China’s steel juggernaut is picking up speed closer to home.
As governments in Europe and the U.S. limited supplies of Chinese metal they said was dumped on the market, the world’s largest producer is expanding exports to its neighbors in Southeast Asia. A third of all Chinese shipments now end up in countries like Vietnam, Thailand and the Philippines, where rapid economic growth is fueling increased spending on infrastructure including highways, airports and office towers.
Southeast Asia’s growing appetite for steel is helping to ease the pain of a global surplus that sent prices plunging last year. It is giving new life to unprofitable government-owned mills that China had sought to close. But rising imports also are overwhelming smaller producers in Southeast Asia, while posing longer-term competition for high-end steel products made in Japan and South Korea as China pursues a bigger role in the region’s economy.
“Imports are coming by leaps and bounds,” said Tan Ah Yong, secretary general of the Southeast Asia Iron & Steel Institute, an industry group based in Selangor, Malaysia. “We are very worried. The change has not really benefited regional steel producers.”
There already are signs that cheap Chinese supply has stymied the growth of Southeast Asia’s steel industry. While demand by the region’s six top steel-using countries surged 23% from 2011 to 2015 to 69 million metric tons, domestic production barely budged, association data show. In Malaysia, Perwaja Steel Sdn Bhd and Megasteel Sdn Bhd have been forced to close their operations, and domestic producers in Southeast Asia have postponed investment in new capacity, Tan said.
Ten nations in Southeast Asia accounted for 37% of China’s steel exports in the first nine months of 2016, up from 32% a year earlier, and 20% five years ago, according to Chinese General Administration of Customs data. Southeast Asia has been by far the biggest driver of the increase in Chinese shipments, accounting for about two thirds of last year’s gain and almost all of it this year.
Half the World's Steel
China makes half the world’s steel and has been sending more overseas as its domestic capacity rose faster than demand. Global shipments more than quadrupled since the 2008 financial crisis, reaching a record last year, and prices dropped as much as 64% from a peak in 2011. While the market recovered some of those losses this year as Chinese demand improved, the prolonged surplus has forced mills to close across five continents.
To be sure, even before the tariffs were imposed, western countries weren’t major destinations for Chinese steel. Less than 1% of exports went to the U.S. in the first nine months of 2016, the lowest in five years, and less than 6% ended up in Europe, government data show. Those shipments are shrinking as sales jump in Asia, where China’s government seeks more economic and trade clout. Southeast Asia was the biggest source of new demand in the past five years.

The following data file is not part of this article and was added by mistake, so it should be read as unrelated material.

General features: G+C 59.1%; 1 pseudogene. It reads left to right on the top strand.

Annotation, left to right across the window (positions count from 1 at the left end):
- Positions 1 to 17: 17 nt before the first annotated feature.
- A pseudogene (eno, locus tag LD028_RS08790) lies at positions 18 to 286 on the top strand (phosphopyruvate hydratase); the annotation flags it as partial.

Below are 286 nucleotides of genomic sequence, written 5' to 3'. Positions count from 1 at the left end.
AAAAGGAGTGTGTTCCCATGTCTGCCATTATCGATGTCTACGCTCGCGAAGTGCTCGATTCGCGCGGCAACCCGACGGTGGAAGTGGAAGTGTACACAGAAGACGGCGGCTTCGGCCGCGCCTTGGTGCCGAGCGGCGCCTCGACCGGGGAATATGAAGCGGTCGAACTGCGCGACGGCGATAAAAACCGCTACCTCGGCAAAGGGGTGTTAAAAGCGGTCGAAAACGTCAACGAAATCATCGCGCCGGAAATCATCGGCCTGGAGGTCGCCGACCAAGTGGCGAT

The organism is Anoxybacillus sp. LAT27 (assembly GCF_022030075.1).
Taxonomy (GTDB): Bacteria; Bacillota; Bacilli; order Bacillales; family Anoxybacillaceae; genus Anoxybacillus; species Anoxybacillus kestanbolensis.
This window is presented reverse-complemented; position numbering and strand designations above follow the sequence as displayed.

“There have been many anti-dumping cases which have been successful, but while deterring some exports, it certainly won’t derail the whole theme of Chinese steel mills exporting to the world,” said Daniel Hynes, senior commodities strategist at Australia & New Zealand Banking Group Ltd. in Sydney.
A Boon to Steel Buyers
For now, cheap supply has been a boon to buyers in Southeast Asia, where infrastructure spending is expected to expand through the rest of this decade. Vietnam’s economy will grow 6% this year, as the Philippines expands 6.4% and Indonesia 5%, according to economists surveyed by Bloomberg.
China is seeking a bigger role in the economies of its neighbors under a policy called One Belt, One Road, which aims to stimulate new trade links. The government also is funding projects in the region through the China-led Asian Infrastructure Investment Bank to develop more markets for its exports.
Philippine President Rodrigo Duterte, during his visit to Beijing last week, got $24 billion of investment and funding pledges from China, including $11.2 billion of preliminary agreements for projects including railways, ports and energy projects.
The evolution of China’s steel industry may pose a longer-term headache for producers elsewhere in Asia. While most of China’s exports are commodity products commonly used in construction, mills are investing and exporting more higher-end steel like coated sheet and rolled coil used in manufacturing.
Baosteel Group Corp. and Wuhan Iron & Steel Group Corp., which are merging under a state-directed plan intended to consolidate the industry, are building two huge plants on the south coast of China, each with nearly 10 million tons of capacity. These are low-cost, high-quality plants designed to serve domestic markets as well as those elsewhere in Asia, said Laura Zhai, an analyst at Fitch Ratings Inc.
“Where Japan and Korea have already been displaced is the kind of middle-of-the-road flat products like re-rolling grades of hot-rolled coil,” said Tomas Gutierrez, an analyst at Kallanish Commodities Ltd. in Shanghai.
Such incursions pose a danger for more established companies in the region including Nippon Steel & Sumitomo Metal Corp. and JFE Holdings Inc., Japan’s top two producers, or South Korea’s Posco.
While competition is sure to increase, the influx of Chinese supply may have limited impact on markets for higher-end steel, especially from Japanese or Korean manufacturers with operations in Southeast Asia, said Risaburo Nezu, a senior research adviser at the Research Institute of Economy, Trade and Industry in Japan.
“I question if Japanese manufacturers will shift away from Japanese steel in favor of Chinese steel,” Nezu said. “I don’t know how realistic that possibility is.”
By Bloomberg News